The Islamic militant group Boko Haram is adopting ISIS' bloody strategy of stamping out Christianity with a frightening fervor, putting Nigeria's 70 million followers of Jesus in danger for their lives, fearful human rights advocates say.
Boko Haram leaders vowed their formal allegiance to IS in an audio message in Arabic posted to Twitter last month, according to intelligence analysts. The militant group has launched murderous rampages across northeastern Nigeria, and into neighboring Chad, Cameroon and Niger. In an attack April 7, Islamist extremists disguised themselves as preachers and killed at least 24 people in Nigeria’s Borno state.
“Boko Haram is probably the most lethal Islamic extremist group in the world,” said Nina Shea, director of the Center for Religious Freedom at the Hudson Institute.
Meanwhile, the United Nations has condemned the attack and is calling for a multinational strategy to fight the group.
Experts worry the attacks are part of a rising trend by the group to target Christians and other non-Muslims as it works to gain control of territories in West Africa.
“That is the strategy of Boko Haram,” according to David Curry, head of non-profit Open Doors USA which works with Christian refugees around the world. “These attacks are escalating.”
The group also kidnapped more than 200 girls last year and continues to target schoolchildren.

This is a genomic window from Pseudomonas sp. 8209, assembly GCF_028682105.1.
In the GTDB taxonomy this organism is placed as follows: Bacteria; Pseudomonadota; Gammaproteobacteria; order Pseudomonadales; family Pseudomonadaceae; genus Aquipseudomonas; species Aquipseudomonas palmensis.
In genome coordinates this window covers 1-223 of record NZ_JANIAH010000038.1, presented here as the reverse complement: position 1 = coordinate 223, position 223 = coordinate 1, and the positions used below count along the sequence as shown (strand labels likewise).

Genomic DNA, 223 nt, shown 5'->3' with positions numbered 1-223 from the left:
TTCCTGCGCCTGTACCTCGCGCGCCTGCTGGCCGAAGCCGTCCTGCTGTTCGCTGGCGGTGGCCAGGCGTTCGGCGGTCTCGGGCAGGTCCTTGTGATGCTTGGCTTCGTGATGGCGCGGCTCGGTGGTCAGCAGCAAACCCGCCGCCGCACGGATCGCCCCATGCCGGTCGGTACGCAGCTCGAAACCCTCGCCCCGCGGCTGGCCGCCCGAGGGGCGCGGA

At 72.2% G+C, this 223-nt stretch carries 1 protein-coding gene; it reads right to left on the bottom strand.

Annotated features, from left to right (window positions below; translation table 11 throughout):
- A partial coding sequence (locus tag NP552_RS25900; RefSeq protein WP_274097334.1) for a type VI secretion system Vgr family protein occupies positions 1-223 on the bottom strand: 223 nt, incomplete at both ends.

Religious freedom advocates say Boko Haram is now working to mirror efforts by IS in Syria and Iraq to execute Christians and others who fail to accept their extremist ideology. Boko Haram has been successful in killing thousands of its opponents and targeted victims, along with displacing more than a million people.
“Boko Haram is probably the most lethal Islamic extremist group in the world,” said Nina Shea, director of the Center for Religious Freedom at the Hudson Institute. “They want a pure Islamic State.”
Observers say the group presents a long-term challenge to peace and stability in the region. Activists and international organizations have long called for a strategic intervention from the U.S. and its allies to fight back against Boko Haram insurgents in coordination with local troops.
“There’s more that we can do to help these partners,” Curry said.
The U.S. has offered limited assistance. In February, the commander of U.S. Special Forces in Africa said the American military would share communications and intelligence equipment.
But Shea believe the U.S. and its allies should do more.
“We have to find, and a train an elite force to tackle these groups,” she said.
Meanwhile, Nigeria’s newly-elected president Muhammadu Buhari says he’ll ‘spare no effort’ to defeat Boko Haram.